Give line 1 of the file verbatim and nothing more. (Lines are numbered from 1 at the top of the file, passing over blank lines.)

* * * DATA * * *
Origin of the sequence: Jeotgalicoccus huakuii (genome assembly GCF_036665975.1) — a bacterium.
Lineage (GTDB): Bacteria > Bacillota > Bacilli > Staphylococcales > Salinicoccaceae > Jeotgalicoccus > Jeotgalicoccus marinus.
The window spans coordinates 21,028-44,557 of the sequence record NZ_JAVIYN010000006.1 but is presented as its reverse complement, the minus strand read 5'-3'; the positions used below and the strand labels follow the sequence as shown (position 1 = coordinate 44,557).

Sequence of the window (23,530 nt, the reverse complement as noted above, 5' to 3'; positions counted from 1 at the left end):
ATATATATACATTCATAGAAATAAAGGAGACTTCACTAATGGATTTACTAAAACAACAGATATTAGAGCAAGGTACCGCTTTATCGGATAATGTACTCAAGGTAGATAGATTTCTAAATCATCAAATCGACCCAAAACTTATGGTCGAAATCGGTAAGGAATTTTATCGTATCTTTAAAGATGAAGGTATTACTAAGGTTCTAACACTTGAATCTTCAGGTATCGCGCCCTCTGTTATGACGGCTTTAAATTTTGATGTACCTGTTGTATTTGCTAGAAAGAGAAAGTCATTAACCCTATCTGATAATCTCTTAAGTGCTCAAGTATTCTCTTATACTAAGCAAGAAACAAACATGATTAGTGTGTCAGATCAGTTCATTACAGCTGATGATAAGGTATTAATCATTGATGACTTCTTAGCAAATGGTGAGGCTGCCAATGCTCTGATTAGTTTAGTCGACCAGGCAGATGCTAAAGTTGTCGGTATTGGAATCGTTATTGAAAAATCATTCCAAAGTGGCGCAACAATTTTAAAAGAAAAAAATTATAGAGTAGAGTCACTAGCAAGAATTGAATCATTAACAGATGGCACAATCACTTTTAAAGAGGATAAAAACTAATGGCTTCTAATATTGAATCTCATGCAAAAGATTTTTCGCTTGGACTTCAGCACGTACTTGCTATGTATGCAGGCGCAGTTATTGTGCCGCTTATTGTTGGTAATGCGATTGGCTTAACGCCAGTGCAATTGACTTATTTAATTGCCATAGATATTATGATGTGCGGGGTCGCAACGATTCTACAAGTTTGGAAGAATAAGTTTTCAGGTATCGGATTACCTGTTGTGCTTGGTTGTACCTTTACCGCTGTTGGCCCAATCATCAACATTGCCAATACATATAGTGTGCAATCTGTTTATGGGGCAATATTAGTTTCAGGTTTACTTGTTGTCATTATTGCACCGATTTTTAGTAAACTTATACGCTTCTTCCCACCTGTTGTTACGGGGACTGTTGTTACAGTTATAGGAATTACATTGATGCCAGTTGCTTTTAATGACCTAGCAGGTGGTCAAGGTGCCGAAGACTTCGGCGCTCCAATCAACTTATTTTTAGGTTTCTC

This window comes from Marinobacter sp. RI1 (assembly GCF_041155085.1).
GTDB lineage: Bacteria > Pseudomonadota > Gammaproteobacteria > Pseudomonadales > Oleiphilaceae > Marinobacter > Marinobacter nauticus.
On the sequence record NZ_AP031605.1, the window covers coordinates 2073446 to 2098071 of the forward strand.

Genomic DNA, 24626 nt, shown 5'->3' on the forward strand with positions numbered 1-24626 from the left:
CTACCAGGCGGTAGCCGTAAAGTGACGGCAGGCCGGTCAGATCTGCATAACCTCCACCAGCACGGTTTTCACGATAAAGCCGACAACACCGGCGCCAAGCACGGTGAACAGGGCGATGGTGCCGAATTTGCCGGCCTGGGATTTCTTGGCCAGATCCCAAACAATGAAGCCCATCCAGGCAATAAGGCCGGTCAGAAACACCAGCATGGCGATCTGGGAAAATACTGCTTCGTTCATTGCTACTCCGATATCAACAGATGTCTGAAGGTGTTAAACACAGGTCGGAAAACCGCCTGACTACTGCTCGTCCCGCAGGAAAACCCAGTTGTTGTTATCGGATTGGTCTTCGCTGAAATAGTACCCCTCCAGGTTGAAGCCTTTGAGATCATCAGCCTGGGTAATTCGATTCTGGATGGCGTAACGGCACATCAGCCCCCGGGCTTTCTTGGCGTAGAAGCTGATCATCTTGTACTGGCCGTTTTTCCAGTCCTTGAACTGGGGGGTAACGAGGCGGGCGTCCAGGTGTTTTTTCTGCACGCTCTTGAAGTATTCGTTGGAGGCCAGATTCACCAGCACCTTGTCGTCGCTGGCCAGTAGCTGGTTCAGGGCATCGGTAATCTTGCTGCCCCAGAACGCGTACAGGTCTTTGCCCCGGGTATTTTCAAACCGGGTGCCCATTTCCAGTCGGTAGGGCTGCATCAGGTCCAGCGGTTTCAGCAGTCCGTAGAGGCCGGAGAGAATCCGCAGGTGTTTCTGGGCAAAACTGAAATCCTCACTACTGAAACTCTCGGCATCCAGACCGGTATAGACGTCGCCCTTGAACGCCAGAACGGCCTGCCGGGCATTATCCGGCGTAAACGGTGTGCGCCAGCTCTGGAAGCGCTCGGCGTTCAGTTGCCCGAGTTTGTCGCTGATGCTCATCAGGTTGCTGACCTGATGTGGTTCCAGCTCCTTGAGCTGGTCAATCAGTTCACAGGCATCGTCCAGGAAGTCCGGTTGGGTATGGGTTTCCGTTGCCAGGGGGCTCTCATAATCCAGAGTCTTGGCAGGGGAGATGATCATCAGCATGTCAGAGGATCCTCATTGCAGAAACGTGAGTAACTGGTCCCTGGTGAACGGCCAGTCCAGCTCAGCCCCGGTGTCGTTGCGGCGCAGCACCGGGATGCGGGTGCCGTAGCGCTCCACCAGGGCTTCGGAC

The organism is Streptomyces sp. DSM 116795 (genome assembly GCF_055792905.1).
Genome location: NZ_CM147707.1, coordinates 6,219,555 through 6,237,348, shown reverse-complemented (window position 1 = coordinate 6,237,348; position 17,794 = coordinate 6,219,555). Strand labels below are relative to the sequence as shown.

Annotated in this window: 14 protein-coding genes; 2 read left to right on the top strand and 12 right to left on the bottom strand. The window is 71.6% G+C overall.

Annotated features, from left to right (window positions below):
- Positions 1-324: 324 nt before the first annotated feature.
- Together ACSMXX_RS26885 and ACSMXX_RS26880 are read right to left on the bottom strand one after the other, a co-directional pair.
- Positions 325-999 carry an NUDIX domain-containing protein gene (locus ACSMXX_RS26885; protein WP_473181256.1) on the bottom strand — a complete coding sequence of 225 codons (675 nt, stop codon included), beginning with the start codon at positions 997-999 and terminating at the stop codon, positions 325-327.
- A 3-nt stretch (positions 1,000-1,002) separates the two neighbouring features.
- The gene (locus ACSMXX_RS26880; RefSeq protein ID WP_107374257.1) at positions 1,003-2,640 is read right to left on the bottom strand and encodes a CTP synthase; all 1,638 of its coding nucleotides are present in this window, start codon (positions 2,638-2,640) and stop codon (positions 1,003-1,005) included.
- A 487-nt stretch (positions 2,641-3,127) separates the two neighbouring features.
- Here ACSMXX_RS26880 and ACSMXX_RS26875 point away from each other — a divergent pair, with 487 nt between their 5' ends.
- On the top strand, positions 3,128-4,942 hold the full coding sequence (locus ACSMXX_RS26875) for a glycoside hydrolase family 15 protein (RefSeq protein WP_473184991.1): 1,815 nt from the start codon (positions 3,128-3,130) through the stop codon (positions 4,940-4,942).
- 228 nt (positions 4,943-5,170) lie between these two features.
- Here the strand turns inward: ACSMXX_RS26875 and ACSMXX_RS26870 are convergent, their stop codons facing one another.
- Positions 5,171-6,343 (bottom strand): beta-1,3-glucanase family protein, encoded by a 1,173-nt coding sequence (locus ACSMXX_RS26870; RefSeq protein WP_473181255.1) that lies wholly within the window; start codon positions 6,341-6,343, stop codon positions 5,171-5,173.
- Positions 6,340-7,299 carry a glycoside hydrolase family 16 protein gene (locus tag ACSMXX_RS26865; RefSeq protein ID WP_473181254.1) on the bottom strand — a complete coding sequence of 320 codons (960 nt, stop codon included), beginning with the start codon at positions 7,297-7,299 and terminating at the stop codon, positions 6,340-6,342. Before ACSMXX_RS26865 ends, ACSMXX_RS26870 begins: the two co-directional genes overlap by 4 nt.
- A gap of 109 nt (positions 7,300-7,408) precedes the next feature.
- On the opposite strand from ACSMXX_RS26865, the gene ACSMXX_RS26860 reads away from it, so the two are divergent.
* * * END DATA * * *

Origin of the sequence: Jeotgalicoccus huakuii (genome assembly GCF_036665975.1) — a bacterium.